After that, I check if they are on my Dictionary of already-viewed urls, and if they are not, then I add them to a new list and the UI shows this list, which is basically new topics/threads created since last time.
Since all these operations seem independent, what would be the best way to parallelize this?
You can certainly use Parallel.For/ForEach to do that, but you should think about the design of your crawler a bit. Most crawlers tend to dedicate several threads to crawling and each thread is associated with a page fetching client which is responsible for fetching the pages (in your case, probably using the
WebResponse) I would recommend reading these papers:
If you implement the
Mercator design, then you should easily be able to download 50 pages per second, so you 4000 pages will be downloaded in 80 seconds.
Either way, how can I gather the results of each page in a single collection?
You can store your results in a
ConcurrentDictionary<TKey, TValue>, like Darin mentioned. You don't need to store anything in the value, since your key would be the link/URL, however if you're performing a URL-seen Test then you can hash each link/URL into an integer and then store the hash as the key and the link/URL as the value.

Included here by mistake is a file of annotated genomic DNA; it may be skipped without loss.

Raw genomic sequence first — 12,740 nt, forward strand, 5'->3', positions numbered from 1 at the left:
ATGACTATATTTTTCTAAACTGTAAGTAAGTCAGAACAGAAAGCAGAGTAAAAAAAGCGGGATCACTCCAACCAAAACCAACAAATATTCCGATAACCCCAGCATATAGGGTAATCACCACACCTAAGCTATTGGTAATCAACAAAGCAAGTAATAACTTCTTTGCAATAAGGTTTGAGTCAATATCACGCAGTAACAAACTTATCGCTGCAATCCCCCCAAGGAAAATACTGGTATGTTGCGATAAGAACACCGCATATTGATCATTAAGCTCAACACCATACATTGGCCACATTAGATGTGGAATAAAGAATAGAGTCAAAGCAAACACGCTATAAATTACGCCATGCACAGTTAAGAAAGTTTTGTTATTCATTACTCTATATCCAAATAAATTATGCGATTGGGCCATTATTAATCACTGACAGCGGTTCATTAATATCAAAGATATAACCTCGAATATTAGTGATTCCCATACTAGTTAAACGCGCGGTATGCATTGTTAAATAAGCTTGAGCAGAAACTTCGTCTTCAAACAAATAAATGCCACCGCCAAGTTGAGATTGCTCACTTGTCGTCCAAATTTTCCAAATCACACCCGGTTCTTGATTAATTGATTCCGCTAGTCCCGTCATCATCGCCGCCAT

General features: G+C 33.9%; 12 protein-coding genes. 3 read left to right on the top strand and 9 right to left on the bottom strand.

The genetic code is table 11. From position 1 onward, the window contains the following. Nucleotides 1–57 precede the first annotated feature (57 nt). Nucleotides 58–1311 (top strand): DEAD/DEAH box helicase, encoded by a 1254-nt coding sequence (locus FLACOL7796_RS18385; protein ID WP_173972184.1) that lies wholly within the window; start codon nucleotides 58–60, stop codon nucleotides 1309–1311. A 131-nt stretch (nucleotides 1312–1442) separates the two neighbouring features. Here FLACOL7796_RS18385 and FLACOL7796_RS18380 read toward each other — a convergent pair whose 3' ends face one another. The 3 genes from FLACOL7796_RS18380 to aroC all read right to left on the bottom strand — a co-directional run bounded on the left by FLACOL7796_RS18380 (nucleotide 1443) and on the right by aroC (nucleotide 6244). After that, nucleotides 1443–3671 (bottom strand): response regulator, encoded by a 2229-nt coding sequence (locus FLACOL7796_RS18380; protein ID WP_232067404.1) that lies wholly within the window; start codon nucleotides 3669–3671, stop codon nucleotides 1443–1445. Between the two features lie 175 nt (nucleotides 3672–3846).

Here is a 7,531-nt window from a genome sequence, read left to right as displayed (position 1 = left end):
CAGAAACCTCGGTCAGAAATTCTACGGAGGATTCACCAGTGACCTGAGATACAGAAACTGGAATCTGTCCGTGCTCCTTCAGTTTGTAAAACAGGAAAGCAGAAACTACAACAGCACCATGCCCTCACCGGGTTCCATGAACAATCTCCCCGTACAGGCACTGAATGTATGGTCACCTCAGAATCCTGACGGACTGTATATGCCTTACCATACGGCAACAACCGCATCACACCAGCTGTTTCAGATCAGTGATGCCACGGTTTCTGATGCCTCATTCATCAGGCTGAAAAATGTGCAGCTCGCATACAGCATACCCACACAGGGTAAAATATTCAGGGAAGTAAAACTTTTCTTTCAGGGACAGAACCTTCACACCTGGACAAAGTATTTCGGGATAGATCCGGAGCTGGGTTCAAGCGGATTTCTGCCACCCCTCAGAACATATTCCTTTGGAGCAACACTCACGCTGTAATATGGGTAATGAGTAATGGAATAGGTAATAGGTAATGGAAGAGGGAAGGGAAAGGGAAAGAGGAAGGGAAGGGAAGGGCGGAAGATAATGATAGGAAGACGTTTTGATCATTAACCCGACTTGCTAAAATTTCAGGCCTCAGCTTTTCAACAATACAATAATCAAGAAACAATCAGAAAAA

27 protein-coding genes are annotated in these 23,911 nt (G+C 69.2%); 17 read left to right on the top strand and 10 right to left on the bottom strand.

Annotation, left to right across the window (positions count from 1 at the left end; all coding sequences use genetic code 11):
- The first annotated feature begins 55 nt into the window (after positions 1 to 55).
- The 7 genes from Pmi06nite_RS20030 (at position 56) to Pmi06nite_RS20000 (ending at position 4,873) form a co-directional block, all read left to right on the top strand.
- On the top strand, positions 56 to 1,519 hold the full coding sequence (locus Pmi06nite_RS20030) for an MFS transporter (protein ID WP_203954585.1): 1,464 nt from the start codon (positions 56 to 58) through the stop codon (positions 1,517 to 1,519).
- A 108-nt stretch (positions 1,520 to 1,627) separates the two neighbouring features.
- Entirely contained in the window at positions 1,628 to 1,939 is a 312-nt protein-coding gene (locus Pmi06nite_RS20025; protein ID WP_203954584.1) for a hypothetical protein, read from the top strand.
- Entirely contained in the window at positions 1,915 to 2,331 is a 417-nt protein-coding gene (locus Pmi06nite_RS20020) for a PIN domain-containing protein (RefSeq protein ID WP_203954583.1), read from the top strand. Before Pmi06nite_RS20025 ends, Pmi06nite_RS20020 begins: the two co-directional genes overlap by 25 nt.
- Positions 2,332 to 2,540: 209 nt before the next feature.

Or is this not necessary?
It's entirely up to you to decide what's necessary, but if you're performing a URL-seen Test, then it is necessary.
Can I read from my centralized Dictionary whenever a parse method finishes to see if they are there, simultaneously?
ConcurrentDictionary allows multiple threads to read simultaneously, so it should be fine. It will work fine if you just want to see if a link has already been crawled.
If I run this program for 4000 pages, it takes like 90 mins, it would be great if I could use all my 8 cores to finish the same task in ~10 mins.
If you design your crawler sufficiently well, you should be able to download and parse (extracts all the links) of 4000 pages in about 57 seconds on an average desktop PC... I get roughly those results with the standard C#
WebRequest on a 4GB, i5 3.2 GHz PC with a 10 Mbps connection.